Today finally came and, with it, a climax of energy that has been building across Scotland over the last two years. I can’t claim to have much of a clue of what’s going on elsewhere (I’ve heard that a phalanx of women marched into a Glasgow polling station singing ‘Flower of Scotland’) but I have been round all six polling stations in my North Berwick Coastal ward and am mightily impressed with what I found.
First of all, the customary boards were there in greater numbers and, in the absence of candidates and parties to promote, are actually carrying messages. These two at North Berwick seemed to sum up the differences between the campaigns.
I have stood at polling stations for every election in this area since 1994 and have never seen what I saw today. Turnout is immense; normally sleepy Gullane had a queue out the door, across the car park and part-way up the street when it opened at 7am. The 20% of all voters have sent 95% of their ballots in and still they were pouring through the doors.
But much more than at party elections, people were bringing their kids, stopping to chat, making the whole event more carnival-like. This feeling was heightened at North Berwick in the early evening when three rather fine young pipers showed up and started entertaining both the poll gate checkers and the flood of people going in to vote. Only the wee dug seemed perplexed by the noise.
At Whikeirk, a resolute YES supporter staked out the place where no party has ever thought it worthwhile to do so before (barely 300 voters) but there she was with her camper chair, brolly and flask of coffee. At Aberlady, the same Presiding Officer of two decades of elections there was saying he’d seen many people he knew who had never been to vote before—some had to be guided in as it’s the most difficult polling station to find.
In Gullane, the douce ladies with the blue NO rosettes seemed particularly discomfited by having non-local NO ‘colleagues’ in red NO rosettes so close for so long. In fact that was a theme common around them all—NO presence far higher than any single party manages at a normal election. But, more than that, a high level of anxiety, if not actual stress among NO workers that seemed entirely absent from the YES side. Some worked it out of themselves with intense conversations, largely with YES workers who, in turn, seemed relaxed…but were having trouble coming to terms with no longer being the underdog.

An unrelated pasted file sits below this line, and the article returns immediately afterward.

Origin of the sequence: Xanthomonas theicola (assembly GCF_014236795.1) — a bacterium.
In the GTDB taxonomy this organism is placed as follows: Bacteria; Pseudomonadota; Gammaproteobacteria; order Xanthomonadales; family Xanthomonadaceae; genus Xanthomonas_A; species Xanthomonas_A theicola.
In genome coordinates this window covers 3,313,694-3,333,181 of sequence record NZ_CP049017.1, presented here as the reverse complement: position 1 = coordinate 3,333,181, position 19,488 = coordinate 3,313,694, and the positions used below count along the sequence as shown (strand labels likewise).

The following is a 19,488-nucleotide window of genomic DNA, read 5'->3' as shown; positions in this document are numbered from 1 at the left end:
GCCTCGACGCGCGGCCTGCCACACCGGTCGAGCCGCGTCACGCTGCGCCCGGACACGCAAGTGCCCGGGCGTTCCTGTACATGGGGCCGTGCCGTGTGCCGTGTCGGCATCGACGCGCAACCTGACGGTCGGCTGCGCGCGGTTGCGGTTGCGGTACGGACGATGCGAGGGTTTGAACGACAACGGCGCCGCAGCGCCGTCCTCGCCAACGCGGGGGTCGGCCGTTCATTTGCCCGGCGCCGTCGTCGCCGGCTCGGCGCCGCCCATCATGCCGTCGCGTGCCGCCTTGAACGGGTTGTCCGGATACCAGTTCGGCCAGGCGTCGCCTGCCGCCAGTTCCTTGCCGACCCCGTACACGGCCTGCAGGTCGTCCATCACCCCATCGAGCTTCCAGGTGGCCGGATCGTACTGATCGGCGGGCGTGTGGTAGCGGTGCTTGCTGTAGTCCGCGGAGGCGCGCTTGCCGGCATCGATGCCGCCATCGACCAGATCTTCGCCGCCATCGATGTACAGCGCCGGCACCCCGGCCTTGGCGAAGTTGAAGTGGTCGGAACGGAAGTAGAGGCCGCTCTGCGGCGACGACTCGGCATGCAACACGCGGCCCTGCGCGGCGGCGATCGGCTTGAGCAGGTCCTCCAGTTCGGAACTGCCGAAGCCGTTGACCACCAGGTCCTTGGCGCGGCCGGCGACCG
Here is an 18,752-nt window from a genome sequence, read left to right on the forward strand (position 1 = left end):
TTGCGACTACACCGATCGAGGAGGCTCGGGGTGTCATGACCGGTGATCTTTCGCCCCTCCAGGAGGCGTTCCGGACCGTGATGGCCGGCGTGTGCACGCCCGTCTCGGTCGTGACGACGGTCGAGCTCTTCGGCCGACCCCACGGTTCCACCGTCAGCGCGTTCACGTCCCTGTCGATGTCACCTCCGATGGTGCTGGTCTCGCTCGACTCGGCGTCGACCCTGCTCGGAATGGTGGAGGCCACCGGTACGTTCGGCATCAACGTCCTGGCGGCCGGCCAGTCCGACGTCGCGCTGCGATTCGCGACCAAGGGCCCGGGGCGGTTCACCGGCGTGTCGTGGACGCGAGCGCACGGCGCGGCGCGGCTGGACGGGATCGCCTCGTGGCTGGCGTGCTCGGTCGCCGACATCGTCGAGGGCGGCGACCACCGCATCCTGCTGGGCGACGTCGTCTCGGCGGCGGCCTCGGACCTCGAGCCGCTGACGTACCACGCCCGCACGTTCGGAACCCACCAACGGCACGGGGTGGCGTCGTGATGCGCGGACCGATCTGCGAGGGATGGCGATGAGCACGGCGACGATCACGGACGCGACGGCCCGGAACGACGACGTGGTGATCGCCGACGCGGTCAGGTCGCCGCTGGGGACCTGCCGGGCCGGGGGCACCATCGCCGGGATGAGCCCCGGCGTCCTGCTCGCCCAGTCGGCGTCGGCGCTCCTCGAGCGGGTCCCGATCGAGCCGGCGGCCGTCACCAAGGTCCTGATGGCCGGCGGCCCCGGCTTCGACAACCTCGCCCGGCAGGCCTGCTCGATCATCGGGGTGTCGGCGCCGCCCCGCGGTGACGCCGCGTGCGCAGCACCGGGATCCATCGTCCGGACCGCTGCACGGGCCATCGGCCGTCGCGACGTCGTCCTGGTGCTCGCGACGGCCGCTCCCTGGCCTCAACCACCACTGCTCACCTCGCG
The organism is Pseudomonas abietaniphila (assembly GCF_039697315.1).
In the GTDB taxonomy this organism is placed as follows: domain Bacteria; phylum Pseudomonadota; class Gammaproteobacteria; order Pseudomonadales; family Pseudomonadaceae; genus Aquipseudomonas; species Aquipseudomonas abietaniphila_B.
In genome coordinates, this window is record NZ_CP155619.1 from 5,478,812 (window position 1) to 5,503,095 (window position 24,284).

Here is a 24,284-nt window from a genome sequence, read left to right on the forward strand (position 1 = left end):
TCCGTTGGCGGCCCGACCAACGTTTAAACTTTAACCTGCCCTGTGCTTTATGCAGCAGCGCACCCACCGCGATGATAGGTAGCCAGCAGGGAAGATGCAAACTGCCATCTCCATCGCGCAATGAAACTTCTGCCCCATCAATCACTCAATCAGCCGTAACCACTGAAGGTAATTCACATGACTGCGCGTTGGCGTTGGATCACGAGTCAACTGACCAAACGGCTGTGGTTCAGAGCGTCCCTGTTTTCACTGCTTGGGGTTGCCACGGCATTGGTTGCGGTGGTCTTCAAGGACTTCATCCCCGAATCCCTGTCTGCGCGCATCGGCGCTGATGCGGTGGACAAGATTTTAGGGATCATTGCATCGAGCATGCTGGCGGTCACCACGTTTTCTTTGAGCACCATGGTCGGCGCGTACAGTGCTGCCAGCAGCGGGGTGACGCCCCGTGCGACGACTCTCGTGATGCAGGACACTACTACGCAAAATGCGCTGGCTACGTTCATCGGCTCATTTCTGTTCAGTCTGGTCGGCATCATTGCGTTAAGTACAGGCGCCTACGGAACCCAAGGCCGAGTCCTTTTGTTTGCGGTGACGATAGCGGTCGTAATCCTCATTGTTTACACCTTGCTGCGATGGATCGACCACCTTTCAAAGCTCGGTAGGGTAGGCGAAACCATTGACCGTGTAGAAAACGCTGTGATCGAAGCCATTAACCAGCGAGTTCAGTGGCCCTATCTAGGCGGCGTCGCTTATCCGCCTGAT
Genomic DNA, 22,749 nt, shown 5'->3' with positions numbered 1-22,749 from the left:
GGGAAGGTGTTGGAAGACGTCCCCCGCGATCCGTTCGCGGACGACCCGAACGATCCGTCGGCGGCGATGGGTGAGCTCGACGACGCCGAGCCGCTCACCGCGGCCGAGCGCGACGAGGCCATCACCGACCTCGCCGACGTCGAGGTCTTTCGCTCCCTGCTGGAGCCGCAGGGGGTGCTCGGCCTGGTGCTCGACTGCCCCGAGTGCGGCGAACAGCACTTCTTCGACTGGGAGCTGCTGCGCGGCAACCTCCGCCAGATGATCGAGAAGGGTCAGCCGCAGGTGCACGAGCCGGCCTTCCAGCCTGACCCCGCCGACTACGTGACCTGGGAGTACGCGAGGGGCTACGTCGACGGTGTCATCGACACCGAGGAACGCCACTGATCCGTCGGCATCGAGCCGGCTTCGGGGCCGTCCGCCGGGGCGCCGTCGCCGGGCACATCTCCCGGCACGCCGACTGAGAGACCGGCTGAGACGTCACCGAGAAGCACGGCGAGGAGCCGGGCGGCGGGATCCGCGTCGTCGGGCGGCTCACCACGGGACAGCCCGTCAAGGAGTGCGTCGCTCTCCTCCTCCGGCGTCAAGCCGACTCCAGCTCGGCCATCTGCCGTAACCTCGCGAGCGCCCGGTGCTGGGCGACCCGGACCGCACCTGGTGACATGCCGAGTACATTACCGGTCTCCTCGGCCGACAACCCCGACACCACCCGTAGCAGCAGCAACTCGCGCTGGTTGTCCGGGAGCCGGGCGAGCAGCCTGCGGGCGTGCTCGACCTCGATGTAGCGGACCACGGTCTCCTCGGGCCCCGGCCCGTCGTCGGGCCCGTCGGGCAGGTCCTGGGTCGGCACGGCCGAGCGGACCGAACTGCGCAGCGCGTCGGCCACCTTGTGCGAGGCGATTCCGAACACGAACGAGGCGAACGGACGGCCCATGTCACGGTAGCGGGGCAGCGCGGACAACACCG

Two hours to go on a two year campaign and the word from East Lothian is that everyone deserves credit for engaging with the public and galvanising them to participate on a scale that may be unprecedented. Since it is such an important vote, it’s a real victory for democracy. Incidents of egging, shoving and heckling did occur—but what other country has come this close to independence with no deaths and no injuries stemming from it?
And, if the turnout does exceed 80%—as it well might—that will make any relatively close result (e.g. 52% to 48%) still be conclusive so we can all wake up on Friday as friends and get on with the next phase of Scotland’s future. But, down our way, despite emotions running high, this election went off splendidly—so splendidly that the local polis had a chance to take their eye off roit control and get themselves a decent selfie.